Since then over a hundred thousand visitors have come to the Partition Museum. It continues to build its collections and archives and welcomes support in its continued quest to document and remember the history of the millions impacted at the time of the Partition.
The Tower of David Museum of the History of Jerusalem is located in the restored ancient Citadel of the Old City near the Jaffa Gate, the historic main entrance to the city. The museum tells the long and fascinating history of Jerusalem starting from the second millennium BCE and ending with the modern city you see today.
The museum’s facade, The Citadel is itself, a fascinating archaeological site, and provides some of the best 360-degree views across the Old City and Modern City available, and comes to life at night with the Tower of David Night Spectacular. As well as its fascinating permanent displays, the museum regularly hosts changing exhibitions as well as lectures, special cultural events and educational programs.
The Tower of David Night Spectacular is an incredible sound and light show, the only one of its kind in the world, in which the walls of The Citadel and Old City are brought to life using amazing audio-visual technologies to provide the story of Jerusalem in a unique experience.
Musrara is a unique neighborhood in Jerusalem, a fascinating microcosm of the city’s history and its various population groups. Walking through the streets, you’ll notice that every house is built differently, and houses have been joined, expanded, cut up and renewed throughout the years of its turbulent history. The municipality has tried to change the name of the neighborhood to Morasha, and you’ll see this name on official maps, but Jerusalem residents proudly continue to use its old name.
In recent years, a number of artists have moved to the neighborhood, and three art schools have opened up: a religious film school called Maaleh; Musrara, an edgy photography, animation and sound school; and the School for Oriental Music, which occasionally has open concerts in the evenings, and is lovely to walk past as the musicians practice during the day. These last two are both on Ayin Het street, and there is another gallery next to them. An artists’ collective called Muslala has sprung up, and they engage in artwork in the public domain, involving longtime local residents and social activists from East and West Jerusalem.
The Israel Museum, Jerusalem is Israel’s largest cultural institution and is ranked among the world’s leading art and archeology museums. Founded in 1965, the Israel Museum, Jerusalem was extensively extended and refurbished reopening in 2010. The focus of the museum is on the art, Judaica and ancient artifacts of the Land of Israel and beyond, featuring the most extensive holdings of Biblical and Holy Land archaeology in the world. The museum has a collection of nearly 500,000 objects, representing a full scope of world material culture.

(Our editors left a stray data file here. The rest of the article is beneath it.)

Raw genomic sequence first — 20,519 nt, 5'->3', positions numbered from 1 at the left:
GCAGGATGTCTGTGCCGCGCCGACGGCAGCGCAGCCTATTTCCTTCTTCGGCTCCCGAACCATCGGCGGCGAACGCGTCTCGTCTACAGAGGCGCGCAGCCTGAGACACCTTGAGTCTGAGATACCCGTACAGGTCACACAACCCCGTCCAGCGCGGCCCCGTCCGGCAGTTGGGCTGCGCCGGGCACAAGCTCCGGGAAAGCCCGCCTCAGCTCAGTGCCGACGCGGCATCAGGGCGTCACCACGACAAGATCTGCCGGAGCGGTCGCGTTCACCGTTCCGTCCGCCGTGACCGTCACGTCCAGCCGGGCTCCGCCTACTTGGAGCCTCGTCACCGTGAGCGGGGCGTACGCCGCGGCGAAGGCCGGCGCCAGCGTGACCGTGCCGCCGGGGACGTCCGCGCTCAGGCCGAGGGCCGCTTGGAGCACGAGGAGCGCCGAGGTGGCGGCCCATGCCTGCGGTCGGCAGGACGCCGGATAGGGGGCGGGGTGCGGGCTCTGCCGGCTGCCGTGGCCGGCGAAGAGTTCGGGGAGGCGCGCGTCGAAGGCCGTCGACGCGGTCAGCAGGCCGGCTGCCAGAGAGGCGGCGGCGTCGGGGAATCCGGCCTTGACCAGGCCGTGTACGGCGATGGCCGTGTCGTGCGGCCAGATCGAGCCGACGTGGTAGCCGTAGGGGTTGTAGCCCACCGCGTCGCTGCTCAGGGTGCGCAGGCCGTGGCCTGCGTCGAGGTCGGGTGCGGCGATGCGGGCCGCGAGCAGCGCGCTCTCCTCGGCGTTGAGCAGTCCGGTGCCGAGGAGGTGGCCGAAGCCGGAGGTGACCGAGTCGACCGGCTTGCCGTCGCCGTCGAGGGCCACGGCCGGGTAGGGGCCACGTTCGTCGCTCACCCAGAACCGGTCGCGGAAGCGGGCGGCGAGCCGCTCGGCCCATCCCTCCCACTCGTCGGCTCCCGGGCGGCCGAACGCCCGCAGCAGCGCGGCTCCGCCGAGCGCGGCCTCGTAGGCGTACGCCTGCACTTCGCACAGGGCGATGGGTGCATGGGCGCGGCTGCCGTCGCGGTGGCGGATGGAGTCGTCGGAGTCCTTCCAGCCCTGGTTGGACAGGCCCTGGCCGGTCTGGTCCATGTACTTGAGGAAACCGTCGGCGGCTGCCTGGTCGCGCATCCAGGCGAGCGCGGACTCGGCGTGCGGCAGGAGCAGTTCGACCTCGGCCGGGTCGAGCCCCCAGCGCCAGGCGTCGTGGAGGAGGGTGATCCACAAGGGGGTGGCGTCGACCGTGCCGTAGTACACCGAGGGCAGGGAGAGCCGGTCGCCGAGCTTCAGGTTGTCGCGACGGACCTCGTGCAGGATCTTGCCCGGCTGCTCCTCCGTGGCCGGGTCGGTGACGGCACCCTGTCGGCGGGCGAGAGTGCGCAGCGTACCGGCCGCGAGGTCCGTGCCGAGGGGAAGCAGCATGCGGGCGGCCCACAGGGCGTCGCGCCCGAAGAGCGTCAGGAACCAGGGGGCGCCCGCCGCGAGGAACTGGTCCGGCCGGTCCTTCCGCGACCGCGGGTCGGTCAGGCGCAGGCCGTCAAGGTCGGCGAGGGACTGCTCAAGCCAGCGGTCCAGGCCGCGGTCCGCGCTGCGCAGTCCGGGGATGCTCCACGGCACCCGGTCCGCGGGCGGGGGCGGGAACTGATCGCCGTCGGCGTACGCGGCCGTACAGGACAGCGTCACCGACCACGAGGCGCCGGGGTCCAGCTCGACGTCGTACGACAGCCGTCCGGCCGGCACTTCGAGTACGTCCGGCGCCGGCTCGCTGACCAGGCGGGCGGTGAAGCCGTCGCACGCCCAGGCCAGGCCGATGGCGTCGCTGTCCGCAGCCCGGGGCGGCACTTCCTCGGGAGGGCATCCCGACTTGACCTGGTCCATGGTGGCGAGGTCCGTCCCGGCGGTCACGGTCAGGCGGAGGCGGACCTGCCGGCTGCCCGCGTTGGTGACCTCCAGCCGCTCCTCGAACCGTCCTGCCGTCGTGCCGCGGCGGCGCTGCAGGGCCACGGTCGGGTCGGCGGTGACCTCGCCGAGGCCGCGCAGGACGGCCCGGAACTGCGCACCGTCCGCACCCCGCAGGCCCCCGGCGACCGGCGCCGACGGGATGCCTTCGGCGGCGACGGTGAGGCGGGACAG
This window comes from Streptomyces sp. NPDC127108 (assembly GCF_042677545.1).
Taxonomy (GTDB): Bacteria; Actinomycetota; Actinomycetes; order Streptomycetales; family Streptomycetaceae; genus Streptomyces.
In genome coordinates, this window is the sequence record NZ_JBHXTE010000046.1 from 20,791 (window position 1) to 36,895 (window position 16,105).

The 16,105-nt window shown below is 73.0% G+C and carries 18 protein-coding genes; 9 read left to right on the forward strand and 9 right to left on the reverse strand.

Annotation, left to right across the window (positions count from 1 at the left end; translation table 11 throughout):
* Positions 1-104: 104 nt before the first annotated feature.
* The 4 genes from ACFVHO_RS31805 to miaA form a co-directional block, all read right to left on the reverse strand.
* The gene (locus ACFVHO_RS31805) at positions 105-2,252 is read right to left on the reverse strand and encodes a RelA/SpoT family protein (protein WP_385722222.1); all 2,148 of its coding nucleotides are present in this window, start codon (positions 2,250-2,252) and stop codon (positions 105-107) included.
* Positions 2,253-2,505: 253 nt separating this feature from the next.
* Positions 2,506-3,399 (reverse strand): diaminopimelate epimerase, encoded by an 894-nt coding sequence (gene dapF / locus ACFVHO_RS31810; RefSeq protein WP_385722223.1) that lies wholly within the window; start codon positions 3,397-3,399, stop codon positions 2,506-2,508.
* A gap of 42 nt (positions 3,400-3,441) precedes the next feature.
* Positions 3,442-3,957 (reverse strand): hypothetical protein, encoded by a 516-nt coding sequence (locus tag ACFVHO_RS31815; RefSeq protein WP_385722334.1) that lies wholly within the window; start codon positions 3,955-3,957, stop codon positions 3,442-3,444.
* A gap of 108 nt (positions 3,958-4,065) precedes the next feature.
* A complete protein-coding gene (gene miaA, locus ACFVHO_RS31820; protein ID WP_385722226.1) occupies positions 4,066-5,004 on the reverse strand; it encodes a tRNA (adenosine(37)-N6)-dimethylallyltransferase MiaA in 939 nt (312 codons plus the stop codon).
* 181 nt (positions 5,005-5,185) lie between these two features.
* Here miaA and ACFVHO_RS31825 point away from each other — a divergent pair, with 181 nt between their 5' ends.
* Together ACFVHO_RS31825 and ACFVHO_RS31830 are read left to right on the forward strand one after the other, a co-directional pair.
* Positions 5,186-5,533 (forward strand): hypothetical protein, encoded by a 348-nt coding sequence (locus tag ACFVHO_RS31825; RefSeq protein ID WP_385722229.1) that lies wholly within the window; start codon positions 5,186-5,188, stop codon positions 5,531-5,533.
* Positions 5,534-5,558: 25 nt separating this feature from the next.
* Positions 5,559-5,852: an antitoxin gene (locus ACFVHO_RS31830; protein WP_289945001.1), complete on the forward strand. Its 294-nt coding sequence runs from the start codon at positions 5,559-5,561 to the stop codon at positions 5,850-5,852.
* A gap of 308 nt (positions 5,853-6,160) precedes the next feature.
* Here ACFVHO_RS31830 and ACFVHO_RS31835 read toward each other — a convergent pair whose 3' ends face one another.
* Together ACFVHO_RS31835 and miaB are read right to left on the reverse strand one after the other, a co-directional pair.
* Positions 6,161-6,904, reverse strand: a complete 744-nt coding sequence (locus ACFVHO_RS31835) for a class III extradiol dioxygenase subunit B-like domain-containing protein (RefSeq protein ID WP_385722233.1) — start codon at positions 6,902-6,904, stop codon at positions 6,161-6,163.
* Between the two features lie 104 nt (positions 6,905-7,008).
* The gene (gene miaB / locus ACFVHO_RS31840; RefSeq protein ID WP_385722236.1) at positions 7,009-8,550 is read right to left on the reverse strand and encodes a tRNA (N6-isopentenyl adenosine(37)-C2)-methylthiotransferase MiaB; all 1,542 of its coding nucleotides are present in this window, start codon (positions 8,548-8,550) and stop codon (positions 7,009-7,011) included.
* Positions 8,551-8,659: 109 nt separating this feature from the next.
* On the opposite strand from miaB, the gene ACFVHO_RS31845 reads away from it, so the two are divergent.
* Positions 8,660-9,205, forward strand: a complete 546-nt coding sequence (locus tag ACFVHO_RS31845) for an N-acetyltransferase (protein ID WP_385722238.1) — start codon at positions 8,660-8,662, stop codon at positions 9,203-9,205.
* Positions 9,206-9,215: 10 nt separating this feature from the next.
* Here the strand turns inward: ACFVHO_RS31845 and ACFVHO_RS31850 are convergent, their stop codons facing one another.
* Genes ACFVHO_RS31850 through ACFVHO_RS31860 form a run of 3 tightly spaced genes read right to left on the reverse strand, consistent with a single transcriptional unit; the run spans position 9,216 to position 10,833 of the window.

While there is loads to see at the Israel Museum, Jerusalem, there are a number of stand-out highlights. The Shrine of the Book houses the Dead Sea Scrolls which are some of the oldest Biblical scrolls ever found. Adjacent to this is an amazing model of Second Temple Era Jerusalem which reconstructs the topography and architectural character of the city as it was prior to its destruction by the Romans in 66 CE.
One of the oldest continuously inhabited cities in the world, Aleppo preserves remnants of more than four millennia of Near Eastern history. The Citadel of Aleppo is a densely layered microcosm of this long and complex history.
One of the oldest continuously inhabited cities in the world, Aleppo preserves remnants of more than four millennia of Near Eastern history. The Citadel of Aleppo is a densely layered microcosm of this long and complex history. The majority of the structures on the citadel were erected by the Ayyubids in the twelfth and thirteenth centuries, but substantial structures are also preserved from the Ottoman period (beginning in the sixteenth century). The citadel was built on a natural limestone outcropping rising some 100 feet (30 meters) above the level of the surrounding plain. Its high walls, imposing entry bridge, and great gateway remain largely intact and dominate the skyline of the city. Within its walls, the fabric of the citadel’s inner spaces has been compromised by a succession of invasions, earthquakes, and natural decay caused by exposure to the elements. Recent excavations uncovered substantial remains of an important Bronze Age neo-Hittite temple, in use for the most part of the third and second millennia B.C. The temple is decorated with an elaborate system of reliefs that depict deities and fantastic creatures and that are an important addition to the record of this early period in Syria’s history.
The earliest collection of art and archaeological artefacts for the National Museum of Aleppo dates back to 1928 and the museum was formally inaugurated in1931. Initially, it was devoted to the pre-Greco-Roman era, with works no later than 333 BC, most of which were based on finds from Tell Halaf. It was decided to move the collection from its original location in an Ottoman period building, which had become overcrowded, into a modern purpose-built museum, begun in 1967 and formally opened in 1972. It includes the following wings:
Pre-historic art: dedicated to finds such as bones and pottery from the regions of Syria and the Euphrates Valley. Some items are about a million years old and the most recent piece dates to no later than 3,200 BC, after which writing was developed and art, became historic.